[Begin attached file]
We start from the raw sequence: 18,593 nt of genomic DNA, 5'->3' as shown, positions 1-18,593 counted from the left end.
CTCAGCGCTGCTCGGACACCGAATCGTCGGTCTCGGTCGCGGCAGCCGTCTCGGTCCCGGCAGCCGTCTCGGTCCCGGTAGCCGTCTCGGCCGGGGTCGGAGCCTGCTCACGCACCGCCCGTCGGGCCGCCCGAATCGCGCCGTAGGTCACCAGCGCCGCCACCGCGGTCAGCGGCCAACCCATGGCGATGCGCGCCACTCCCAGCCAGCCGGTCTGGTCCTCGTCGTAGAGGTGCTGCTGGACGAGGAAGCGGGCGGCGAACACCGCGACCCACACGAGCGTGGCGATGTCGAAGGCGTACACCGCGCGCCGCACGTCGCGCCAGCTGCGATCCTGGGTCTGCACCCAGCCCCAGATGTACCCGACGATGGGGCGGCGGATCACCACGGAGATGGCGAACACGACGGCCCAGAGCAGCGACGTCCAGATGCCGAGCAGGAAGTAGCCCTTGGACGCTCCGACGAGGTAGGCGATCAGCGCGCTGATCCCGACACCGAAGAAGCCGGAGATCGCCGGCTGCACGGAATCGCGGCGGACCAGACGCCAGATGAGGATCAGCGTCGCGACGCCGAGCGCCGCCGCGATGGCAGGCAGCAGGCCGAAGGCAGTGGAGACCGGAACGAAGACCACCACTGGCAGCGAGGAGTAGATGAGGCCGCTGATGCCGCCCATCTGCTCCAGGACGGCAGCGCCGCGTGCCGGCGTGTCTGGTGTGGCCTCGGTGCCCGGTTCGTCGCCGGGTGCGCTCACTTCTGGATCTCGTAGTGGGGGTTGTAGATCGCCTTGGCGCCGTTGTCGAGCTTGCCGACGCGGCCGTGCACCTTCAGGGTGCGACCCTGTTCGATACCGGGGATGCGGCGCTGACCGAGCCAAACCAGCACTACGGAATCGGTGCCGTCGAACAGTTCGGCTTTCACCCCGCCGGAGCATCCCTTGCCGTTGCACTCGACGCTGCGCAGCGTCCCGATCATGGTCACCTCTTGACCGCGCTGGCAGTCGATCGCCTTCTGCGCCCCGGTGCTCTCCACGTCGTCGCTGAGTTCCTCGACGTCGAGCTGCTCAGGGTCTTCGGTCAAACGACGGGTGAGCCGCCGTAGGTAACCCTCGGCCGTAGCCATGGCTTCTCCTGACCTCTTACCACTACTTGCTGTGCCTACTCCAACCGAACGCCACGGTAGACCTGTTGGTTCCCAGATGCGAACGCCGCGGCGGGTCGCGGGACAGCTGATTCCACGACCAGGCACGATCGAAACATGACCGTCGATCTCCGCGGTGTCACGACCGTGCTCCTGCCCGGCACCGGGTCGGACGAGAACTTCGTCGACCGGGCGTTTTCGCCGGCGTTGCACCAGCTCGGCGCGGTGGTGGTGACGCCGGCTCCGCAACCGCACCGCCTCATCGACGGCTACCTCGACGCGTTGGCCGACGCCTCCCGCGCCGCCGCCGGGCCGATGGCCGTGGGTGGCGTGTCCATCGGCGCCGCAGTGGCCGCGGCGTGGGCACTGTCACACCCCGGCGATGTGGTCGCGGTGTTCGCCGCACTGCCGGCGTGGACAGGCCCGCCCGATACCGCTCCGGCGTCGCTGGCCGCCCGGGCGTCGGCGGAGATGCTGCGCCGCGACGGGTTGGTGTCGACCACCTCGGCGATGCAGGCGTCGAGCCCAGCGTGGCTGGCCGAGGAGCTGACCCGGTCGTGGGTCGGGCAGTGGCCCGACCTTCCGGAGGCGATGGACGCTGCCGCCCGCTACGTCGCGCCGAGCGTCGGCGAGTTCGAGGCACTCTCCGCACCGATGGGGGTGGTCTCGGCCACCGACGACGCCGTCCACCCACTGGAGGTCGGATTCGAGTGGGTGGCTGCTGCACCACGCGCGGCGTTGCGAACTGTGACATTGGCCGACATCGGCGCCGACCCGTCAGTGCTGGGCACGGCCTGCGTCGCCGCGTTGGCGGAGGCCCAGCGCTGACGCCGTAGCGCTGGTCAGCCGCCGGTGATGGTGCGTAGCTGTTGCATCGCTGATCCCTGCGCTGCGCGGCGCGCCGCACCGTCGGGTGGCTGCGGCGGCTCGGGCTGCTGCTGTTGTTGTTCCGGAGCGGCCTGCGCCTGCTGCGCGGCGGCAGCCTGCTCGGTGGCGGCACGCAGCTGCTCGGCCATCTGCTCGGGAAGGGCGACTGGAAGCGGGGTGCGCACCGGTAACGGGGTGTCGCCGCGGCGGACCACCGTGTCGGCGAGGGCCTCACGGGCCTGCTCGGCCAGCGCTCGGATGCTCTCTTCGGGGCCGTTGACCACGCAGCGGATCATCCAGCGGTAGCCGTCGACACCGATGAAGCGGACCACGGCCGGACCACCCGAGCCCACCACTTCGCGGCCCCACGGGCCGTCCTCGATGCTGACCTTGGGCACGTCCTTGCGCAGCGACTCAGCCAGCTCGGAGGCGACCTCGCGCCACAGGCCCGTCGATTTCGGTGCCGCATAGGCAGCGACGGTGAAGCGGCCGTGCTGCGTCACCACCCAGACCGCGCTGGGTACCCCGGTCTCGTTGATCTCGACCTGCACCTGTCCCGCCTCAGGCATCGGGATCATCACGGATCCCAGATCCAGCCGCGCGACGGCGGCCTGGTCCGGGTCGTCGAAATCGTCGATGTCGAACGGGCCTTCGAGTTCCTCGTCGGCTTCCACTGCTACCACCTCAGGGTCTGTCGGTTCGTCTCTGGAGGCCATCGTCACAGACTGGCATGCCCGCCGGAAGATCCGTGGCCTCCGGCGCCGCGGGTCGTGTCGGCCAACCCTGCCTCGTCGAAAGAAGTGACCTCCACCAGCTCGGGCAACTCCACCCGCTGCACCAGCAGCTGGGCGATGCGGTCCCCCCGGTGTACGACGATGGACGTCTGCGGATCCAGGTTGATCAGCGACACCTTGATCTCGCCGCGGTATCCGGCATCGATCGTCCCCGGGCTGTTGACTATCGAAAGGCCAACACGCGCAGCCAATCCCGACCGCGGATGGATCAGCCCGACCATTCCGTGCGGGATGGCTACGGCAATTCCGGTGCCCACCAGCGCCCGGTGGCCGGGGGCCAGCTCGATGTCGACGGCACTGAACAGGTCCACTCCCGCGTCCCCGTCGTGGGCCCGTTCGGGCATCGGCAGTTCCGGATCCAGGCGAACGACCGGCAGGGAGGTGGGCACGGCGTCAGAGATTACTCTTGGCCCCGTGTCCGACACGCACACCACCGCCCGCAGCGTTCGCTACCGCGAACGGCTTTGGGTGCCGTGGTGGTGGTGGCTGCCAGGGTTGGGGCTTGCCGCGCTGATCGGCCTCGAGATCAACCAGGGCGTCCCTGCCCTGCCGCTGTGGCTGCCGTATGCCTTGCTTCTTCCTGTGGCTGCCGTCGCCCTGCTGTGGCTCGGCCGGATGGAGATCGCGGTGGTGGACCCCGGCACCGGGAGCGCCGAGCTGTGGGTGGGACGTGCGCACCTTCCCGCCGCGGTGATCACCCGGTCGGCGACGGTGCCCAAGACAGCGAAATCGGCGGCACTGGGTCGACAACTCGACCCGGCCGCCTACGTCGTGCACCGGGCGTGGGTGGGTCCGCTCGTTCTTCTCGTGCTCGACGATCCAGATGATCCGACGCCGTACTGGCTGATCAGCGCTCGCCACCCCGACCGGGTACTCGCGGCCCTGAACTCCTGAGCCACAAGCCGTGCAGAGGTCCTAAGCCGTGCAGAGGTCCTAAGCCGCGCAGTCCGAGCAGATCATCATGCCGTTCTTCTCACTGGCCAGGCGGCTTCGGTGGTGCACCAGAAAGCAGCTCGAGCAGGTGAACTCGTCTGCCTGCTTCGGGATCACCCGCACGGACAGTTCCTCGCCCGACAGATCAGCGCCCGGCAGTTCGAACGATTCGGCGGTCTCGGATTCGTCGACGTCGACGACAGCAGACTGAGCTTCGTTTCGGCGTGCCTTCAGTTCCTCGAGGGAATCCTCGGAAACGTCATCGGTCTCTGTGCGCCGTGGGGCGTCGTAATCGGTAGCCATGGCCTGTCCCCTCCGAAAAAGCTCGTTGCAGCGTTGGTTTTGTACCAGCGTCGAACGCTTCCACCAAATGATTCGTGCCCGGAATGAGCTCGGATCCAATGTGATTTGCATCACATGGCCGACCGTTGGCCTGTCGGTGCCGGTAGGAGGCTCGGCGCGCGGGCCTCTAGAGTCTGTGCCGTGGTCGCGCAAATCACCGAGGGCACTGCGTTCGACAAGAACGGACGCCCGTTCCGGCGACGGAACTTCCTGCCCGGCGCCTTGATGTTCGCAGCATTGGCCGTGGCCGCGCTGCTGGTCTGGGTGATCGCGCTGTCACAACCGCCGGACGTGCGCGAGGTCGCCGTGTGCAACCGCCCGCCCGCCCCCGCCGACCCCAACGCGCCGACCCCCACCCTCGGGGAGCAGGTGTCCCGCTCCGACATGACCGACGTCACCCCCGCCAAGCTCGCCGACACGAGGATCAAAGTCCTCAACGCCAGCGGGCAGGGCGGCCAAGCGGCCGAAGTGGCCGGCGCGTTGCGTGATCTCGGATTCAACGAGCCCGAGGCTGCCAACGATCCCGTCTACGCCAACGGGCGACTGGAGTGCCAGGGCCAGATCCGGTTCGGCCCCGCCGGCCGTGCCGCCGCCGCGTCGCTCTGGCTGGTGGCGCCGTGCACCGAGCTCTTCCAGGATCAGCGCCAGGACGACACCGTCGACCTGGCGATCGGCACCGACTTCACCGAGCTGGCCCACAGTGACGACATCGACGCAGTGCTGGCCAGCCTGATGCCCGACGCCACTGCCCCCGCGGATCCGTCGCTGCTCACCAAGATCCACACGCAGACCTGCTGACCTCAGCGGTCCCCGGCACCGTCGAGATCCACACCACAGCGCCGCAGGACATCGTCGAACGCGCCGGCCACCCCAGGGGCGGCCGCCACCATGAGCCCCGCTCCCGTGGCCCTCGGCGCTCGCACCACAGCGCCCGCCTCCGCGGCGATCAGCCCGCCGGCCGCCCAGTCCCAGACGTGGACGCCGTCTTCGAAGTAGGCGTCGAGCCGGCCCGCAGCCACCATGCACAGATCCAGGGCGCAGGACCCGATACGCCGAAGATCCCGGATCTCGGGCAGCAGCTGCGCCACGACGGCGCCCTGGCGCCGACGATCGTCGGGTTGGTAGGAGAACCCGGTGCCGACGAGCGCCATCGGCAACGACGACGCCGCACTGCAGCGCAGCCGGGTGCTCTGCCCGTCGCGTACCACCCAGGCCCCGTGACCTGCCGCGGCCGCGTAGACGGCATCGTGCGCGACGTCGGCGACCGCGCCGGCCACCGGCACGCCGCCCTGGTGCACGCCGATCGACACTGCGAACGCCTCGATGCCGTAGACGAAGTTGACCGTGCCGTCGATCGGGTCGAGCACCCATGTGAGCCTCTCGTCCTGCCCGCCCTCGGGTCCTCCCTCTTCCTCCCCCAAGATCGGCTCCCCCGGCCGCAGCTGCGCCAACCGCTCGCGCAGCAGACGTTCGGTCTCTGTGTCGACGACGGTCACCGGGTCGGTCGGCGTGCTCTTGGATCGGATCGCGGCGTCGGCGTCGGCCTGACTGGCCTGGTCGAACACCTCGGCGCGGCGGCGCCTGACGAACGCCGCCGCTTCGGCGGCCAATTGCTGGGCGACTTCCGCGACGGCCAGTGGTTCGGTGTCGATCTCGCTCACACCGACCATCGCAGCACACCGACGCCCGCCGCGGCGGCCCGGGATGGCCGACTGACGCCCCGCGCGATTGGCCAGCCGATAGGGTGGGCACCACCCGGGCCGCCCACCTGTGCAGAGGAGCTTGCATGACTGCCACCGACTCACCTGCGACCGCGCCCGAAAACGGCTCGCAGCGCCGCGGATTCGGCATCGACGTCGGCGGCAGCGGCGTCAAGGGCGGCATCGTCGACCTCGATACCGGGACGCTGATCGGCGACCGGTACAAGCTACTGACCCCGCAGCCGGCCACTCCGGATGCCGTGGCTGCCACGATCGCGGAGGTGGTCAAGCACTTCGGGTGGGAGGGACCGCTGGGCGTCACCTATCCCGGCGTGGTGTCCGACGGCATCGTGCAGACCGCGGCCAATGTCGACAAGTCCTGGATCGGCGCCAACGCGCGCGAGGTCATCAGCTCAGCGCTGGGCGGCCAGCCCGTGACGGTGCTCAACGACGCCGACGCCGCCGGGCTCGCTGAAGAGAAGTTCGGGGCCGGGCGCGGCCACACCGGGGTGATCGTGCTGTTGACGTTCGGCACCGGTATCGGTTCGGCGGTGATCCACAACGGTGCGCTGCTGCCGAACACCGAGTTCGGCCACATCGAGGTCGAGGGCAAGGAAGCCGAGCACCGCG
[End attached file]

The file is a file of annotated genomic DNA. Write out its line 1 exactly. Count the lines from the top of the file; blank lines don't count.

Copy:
We start from the raw sequence: 18,593 nt of genomic DNA, 5'->3' as shown, positions 1-18,593 counted from the left end.